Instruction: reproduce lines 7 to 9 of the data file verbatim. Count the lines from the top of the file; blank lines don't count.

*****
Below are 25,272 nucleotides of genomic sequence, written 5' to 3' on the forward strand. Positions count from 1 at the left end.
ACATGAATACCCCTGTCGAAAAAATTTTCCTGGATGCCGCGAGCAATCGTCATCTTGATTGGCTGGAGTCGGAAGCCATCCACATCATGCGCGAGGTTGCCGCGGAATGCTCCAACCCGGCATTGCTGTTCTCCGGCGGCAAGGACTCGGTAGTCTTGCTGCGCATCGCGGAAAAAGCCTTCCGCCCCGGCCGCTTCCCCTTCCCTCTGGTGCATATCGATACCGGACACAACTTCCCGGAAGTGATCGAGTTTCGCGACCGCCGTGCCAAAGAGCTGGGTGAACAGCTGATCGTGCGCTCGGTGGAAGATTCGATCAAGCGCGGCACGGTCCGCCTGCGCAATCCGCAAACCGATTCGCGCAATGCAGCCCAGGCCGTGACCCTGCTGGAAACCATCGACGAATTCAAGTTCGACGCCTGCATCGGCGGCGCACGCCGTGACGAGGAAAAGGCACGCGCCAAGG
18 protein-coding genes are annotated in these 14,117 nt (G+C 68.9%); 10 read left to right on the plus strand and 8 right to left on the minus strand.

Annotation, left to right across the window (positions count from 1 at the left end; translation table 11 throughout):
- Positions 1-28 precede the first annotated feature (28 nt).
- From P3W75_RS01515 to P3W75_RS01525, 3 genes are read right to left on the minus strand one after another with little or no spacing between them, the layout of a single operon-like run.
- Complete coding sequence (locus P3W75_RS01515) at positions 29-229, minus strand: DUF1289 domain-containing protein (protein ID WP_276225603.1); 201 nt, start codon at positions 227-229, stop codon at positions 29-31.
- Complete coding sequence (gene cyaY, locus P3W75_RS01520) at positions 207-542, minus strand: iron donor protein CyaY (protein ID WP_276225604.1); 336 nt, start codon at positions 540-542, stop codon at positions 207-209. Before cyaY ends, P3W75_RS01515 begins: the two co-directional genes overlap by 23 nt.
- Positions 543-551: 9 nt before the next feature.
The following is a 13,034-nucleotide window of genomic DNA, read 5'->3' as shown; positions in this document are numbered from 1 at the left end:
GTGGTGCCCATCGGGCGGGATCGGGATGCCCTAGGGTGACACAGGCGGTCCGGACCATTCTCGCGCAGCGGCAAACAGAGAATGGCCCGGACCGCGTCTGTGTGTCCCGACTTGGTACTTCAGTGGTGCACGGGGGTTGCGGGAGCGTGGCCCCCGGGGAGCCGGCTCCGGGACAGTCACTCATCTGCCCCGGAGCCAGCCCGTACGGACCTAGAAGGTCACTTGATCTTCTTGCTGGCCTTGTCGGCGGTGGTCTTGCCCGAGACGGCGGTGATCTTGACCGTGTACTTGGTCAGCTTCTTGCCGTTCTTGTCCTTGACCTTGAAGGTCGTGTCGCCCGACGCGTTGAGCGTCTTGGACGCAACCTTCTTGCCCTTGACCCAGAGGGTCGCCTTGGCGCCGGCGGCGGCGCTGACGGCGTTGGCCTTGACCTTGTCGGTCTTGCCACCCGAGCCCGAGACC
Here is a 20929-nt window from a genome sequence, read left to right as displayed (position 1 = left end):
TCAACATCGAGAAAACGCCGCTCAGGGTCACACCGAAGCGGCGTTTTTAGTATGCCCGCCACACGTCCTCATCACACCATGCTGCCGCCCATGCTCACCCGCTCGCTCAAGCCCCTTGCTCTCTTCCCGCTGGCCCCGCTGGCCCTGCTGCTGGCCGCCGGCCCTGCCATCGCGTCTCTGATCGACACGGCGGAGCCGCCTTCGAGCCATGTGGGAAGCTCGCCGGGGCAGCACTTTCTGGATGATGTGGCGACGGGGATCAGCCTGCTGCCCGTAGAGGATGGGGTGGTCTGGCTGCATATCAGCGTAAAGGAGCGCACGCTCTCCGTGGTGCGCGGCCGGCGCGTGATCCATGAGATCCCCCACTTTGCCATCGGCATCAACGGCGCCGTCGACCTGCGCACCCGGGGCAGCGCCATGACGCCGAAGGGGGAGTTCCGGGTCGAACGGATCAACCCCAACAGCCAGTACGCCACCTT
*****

- Complete coding sequence (locus P3W75_RS01515) at positions 29-229, minus strand: DUF1289 domain-containing protein (protein ID WP_276225603.1); 201 nt, start codon at positions 227-229, stop codon at positions 29-31.
- Complete coding sequence (gene cyaY, locus P3W75_RS01520) at positions 207-542, minus strand: iron donor protein CyaY (protein ID WP_276225604.1); 336 nt, start codon at positions 540-542, stop codon at positions 207-209. Before cyaY ends, P3W75_RS01515 begins: the two co-directional genes overlap by 23 nt.
- Positions 543-551: 9 nt before the next feature.